In short, a marathon is a distance that demands your attention, commands your respect, and sends you whimpering and babbling to yourself at the end.It was more than I bargained for.
Running in a race I was so severely unprepared for, physically, mentally, nutrition wise (I was a charity case from Yim and Zaki and Syah throwing me extra powergels, OSR, etc... thanks guys) could only be the scariest thing I've done in my life.
But it was also quite lovely. To be honest, I thought it was quite romantic, in a way I could not describe. Only the realization that you're 2 hours away from daybreak, in the most out of the world pain you could ever imagine - ready to cry to anyone in any second, dizzy, sad, exhausted - could make you think that despite everything sucky right that moment, it was one of the most awesome things in the world.
"One day, in retrospect, the years of struggle will strike you as the most beautiful."
- Sigmund Freud
It was just you and your thoughts, and you have to bring them home to matter what.
To tell you the truth I wished I could say that I thought about a lot of things while doing the 42km. I've always enjoyed long distance anything because it gives me the company of my thoughts, which I almost always welcome entirely. But when the pain crept in around my feet at kilometer 12, and never let go like a French lover, my thoughts circulated around these 3:
1) Just a little bit, one foot forward, one foot forward, one foot forward.
2) 1km done, another 1km to go yeayy!!!! come on come on come on! (repeated 14 times)
3) Ya Allah sakitnyer. ohmigod. maybe I should stop. WHAT AM I TRYING TO PROVE?
I did not know why I decided to go ahead with the race. I go back and forth between reasons: a part of it is, in the words of Haza, material gains - I WANT that finisher's t-shirt, which leads to the other second part, the ego boosting 'Yo, I done a marathon - you?'. Other parts also being: I just wanted to see if I could finish this, I just wanted to know how far I could go, and also, I really thought that it's going to be a lot of fun at the same time. I remember telling myself, "You already enjoy running, plus you can always walk if you can't run. What's not to enjoy?"
So I finished it. All 42km of it, of which I spent the remaining 16km walking. Just walking. My knees have given out by that time, my feet were long gone. Did I tell you I was doing them in Vibram Five Fingers? Yes. And did I tell you that the longest run I did prior to this was 10km? (I knew I told everyone I did 13km... I lied... because to tell you the truth, I couldn't swallow 10km of 'LSD' either)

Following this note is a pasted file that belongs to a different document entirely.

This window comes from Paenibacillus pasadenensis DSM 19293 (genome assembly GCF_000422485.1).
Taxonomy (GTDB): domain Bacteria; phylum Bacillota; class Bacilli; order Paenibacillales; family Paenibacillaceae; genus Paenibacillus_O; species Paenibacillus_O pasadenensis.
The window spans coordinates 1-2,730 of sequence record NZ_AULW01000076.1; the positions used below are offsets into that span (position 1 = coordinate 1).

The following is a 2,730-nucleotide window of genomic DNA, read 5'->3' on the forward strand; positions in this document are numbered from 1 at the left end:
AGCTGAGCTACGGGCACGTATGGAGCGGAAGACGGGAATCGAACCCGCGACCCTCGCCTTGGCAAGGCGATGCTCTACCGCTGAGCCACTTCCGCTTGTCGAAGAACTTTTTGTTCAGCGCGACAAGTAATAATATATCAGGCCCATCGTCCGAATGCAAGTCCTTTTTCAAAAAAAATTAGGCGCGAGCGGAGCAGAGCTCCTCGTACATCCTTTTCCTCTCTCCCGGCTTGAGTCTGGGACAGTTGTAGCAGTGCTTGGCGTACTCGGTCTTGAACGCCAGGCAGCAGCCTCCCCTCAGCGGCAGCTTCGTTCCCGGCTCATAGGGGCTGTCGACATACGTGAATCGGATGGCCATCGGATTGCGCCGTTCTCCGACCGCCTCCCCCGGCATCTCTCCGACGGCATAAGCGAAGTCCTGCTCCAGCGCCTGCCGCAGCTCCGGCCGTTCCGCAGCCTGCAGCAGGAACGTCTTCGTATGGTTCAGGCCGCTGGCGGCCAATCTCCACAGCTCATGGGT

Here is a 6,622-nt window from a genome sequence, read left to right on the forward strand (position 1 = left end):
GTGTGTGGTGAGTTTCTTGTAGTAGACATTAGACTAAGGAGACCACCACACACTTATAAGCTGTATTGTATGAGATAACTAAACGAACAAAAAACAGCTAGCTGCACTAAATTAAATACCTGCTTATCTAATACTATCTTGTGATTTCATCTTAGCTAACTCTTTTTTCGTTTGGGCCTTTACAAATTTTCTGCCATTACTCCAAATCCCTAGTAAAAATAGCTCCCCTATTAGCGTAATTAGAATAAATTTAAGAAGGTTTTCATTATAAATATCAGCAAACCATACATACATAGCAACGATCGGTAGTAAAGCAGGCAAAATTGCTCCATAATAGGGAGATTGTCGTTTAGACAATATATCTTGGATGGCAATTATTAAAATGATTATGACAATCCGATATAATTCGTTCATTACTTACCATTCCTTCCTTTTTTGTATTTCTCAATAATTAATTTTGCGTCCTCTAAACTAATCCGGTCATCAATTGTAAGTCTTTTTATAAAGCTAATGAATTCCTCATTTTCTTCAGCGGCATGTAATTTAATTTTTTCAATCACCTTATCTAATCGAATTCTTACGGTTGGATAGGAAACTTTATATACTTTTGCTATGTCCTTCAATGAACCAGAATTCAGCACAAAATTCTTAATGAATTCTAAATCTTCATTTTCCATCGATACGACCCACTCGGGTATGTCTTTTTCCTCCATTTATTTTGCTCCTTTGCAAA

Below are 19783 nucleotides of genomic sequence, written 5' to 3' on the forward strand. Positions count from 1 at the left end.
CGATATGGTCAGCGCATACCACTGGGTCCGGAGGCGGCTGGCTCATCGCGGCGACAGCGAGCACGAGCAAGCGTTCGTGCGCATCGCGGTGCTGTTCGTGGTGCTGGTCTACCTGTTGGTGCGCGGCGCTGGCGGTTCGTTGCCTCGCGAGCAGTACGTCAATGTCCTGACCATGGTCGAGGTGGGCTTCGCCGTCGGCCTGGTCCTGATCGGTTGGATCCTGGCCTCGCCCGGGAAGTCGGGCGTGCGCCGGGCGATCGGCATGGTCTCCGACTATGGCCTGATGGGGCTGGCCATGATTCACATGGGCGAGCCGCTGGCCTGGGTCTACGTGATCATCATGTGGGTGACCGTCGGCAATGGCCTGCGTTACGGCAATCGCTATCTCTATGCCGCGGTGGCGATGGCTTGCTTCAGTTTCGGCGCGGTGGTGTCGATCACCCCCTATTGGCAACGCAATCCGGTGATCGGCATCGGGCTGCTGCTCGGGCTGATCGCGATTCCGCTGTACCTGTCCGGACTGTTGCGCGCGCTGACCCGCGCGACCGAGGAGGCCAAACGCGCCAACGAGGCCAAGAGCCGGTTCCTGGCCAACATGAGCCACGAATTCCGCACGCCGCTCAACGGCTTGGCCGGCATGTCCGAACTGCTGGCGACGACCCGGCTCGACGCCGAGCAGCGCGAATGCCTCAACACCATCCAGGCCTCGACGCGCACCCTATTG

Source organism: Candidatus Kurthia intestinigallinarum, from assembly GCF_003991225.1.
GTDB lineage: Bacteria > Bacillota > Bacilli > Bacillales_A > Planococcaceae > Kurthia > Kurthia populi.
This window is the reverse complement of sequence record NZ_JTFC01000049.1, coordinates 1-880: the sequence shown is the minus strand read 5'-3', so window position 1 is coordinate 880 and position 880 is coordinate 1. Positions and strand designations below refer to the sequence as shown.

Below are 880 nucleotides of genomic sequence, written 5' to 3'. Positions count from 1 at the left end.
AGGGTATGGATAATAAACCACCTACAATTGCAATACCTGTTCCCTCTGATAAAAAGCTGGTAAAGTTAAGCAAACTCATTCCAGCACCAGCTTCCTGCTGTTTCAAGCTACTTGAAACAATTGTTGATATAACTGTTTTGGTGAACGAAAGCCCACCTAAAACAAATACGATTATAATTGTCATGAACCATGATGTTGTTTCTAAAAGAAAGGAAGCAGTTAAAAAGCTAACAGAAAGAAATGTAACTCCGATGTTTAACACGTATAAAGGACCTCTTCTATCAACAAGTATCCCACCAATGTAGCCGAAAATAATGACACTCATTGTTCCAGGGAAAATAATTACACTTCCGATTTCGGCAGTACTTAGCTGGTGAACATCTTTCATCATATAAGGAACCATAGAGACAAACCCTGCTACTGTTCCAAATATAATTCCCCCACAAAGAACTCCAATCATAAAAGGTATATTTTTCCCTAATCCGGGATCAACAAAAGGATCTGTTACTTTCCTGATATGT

To anyone attempting a marathon, let me tell you that it is doable, provided that that cut-off time is more than 6 hours (I finished it in 6 hours 50 minutes :). I have done it in the most Commando style possible, sketchy 10ks in between, mentally surprised (found out about this Friday night). But, if I may:
1) It is totally more rewarding, and satisfying, to complete it with proper and sound training. This would be a totally sweet thing to feel when you cross the finish line, with a good time, and overwhelmed sensors. You worked hard for it, how many weeks before. You will walk on air afterwards, for maybe a few days.
2) Respect the distance. 42km is a mother with a metal whip and a ciggarette dangling at the corner of her smirk. She is relentless, continuous, daunting, and she will never let you forget that fact, even 40km into the whole thing.
3) Remember this quote, all throughout your pain and suffering, and I am sure you'd be alright:
"Mind is everything; muscles mere pieces of rubber. All that I am, I am because of my mind."
I would like to give my biggest and heartiest Thanks to Zaki the running librarian for keeping me company and guiding me the whole 25km of the race. I would have given up to a walk at kilometer 12 if it weren't for him. He decided we should incorporate walk breaks into our run since I was horribly in pain. I was the reason for his Personal Worst. But I have no doubt there'll be more PBs in the future for this guy. There is no other kind act that could replace a runner's selflessness in forgoing the race and helping a flailing runner. Karma points for that.
- Shoutouts to KASH and HAZA who were so inspiring that I felt like belting out "Ain't no Mountain high enoughhhhh" when I watched them crossing the line. Rais for the race kit pick-up :), Syah, Yim, Ijam, Ian, Ziff, Diket, Det (betulker semua nama ni?) for the company and the 'motivational' prep before/after the race. Also for Khairul Anuar a.k.a Metalhead for the company after until my bus arrives at 6pm, and Tey who also stays in the same hostel as I did. We were namedropping Haza like it's hot!